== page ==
Census shows California a land of haves, have-nots

The Associated Press
Tuesday August 07, 2001

SAN FRANCISCO — California appears to be a land of haves and have-nots, with above-average median household incomes but more children living in poverty. 

The figures released Monday also show that California has a higher percentage of families on public assistance. 

The information was gathered as part of a separate national sampling of 700,000 households. Called the Census 2000 Supplementary Survey, it reached residents in 32 of the state’s 58 counties. 

The median household income in California was $46,499, about 12 percent higher than the national average of $41,343. And 20 percent of children lived in poverty, compared with 17 percent nationwide. 

The government considers a family of four poor if it makes about $17,000 or less annually. 

Across the state, 14 percent of people were poor compared to 13 percent nationally, 11 percent of families were poor compared to 10 percent nationally and 19 percent of families received public assistance compared to 17 percent nationally. 

California is a state of “enormous extremes,” said Dara Schur, a lawyer with the nonprofit Western Center on Law and Poverty, which provides legal assistance. 

“We have very wealthy communities on one hand and then people living in poverty on the other,” Schur said. “If we don’t find a way to make it liveable for people of all economic sectors, it’s going to be disastrous for people at all levels.” 

Schur cited national and state tax policies which she said reward the wealthy, and California lags behind other states in providing housing subsidies and assistance to the poor. 

Ted Gibson, a state Finance Department economist, says another contributor to the income gap is immigration; an estimated 25.9 of California’s population is foreign-born, higher than any other state. 

“I think you have to look at the fact that we have a higher percentage of immigrants than any state in the union,” Gibson said. “And initially, when immigrants first arrive they tend to have lower incomes.” 

Rent is often the biggest expense for the poor in California. About 21 percent of renters here pay at least half their income for housing, heat and water. Only in New York and Florida do more tenants pay that much. 

August Alimorong, 24, knows how hard it is to get ahead in California. The Filipino immigrant said he brings home $972 a month working at a San Francisco sandwich shop. He shares an apartment with several friends and cooks rice at home to save money to send home to his family. 

“I use the bus now, but I’m hoping to save so someday I can own a car,” Alimorong said. 

“The people I represent everyday – I don’t see how they even afford food,” said Jonathan Milder, an attorney with the Legal Aid Foundation of Santa Barbara County.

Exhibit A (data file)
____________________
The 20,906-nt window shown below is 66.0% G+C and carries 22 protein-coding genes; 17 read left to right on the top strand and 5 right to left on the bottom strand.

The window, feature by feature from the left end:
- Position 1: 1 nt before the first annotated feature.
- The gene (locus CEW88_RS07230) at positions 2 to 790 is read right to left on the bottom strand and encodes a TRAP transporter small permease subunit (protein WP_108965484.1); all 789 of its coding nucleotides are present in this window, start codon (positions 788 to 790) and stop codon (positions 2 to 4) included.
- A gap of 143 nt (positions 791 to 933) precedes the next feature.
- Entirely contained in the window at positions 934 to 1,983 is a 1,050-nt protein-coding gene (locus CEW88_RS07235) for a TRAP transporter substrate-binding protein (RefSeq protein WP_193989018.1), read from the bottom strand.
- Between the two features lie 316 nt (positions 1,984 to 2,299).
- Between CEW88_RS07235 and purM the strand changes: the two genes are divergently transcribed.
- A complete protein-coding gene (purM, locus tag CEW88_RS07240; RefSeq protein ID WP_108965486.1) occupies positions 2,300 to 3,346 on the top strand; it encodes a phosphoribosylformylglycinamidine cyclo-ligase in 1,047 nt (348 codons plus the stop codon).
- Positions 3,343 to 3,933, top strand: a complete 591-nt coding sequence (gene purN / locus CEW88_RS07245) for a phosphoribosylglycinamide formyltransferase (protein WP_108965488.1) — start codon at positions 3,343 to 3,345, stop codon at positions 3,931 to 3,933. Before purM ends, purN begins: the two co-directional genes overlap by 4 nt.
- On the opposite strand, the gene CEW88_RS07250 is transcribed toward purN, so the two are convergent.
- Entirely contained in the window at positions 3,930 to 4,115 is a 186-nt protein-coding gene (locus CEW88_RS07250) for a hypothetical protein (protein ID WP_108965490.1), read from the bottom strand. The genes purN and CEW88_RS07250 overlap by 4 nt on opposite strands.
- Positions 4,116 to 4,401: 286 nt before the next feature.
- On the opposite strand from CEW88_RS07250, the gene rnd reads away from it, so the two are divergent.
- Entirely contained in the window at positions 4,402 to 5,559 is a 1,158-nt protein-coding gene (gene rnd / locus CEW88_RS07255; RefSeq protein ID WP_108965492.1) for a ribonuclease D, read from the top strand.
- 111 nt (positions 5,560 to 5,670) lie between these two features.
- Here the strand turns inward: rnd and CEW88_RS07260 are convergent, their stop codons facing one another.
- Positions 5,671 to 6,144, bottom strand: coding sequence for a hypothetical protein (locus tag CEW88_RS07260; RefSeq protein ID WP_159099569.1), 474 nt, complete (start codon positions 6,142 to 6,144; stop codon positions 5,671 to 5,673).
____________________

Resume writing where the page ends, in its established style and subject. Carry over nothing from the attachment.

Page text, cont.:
Milder’s clients include an immigrant family of three in Lompoc whose landlord increased rent 50 percent from $500 to $750 in one month. The father makes $2,000 a month at a garage. Tenants in their building were told to pay up or get out, in violation of a new state law requiring two months’ notice for rent hikes of more than 10 percent. 

Miller is trying to buy the families more time. 

“They end up cutting corners where they can,” he said. “They don’t have car insurance or medical coverage and they aren’t going out to dinner like me and you. They have to get assistance for their children’s lunches at school.” 

Children may suffer most from the gap between rich and poor, said Amy Dominguez-Arms, vice president of Children NOW in Oakland. 

“Poverty affects the likelihood they’ll grow up healthy, be able to succeed, do well in school and live in safe housing,” she said. 

In California’s schools, 26 percent of children qualified to receive free or reduced price school meals in the last year, compared with only 22.8 percent nationwide. 

The survey also showed a gender gap among California workers, with males having a median income of $29,886 in 2000 – about 46 percent higher than the $20,527 median income for women. 

However, the salary gap wouldn’t be this extreme if the Census had surveyed similar occupations among men and women, said Deborah Reed, an economist with the Public Policy Institute of California, a San Francisco-based think tank. 

Women also often work fewer hours than men, and tend to work in lower paying occupations, she said. 

“Once we adjust for the hours worked and the occupations, it would be much more equal,” she said. 

Among the elderly, poverty was not as rampant. Only 9 percent of those 65 and older lived below the poverty line, compared to 11 percent nationally. 

But Gibson said California seniors may appear to be faring well because the state has a relatively small elderly population. That’s because elderly people can sell their homes for a high return in California and use the cash to retire in more affordable states. 


On the Internet: 



Legal Aid Foundation of Santa Barbara Co. — http://www.fsacares.org 

CA Dept. of Finance — http://www.dof.ca.gov/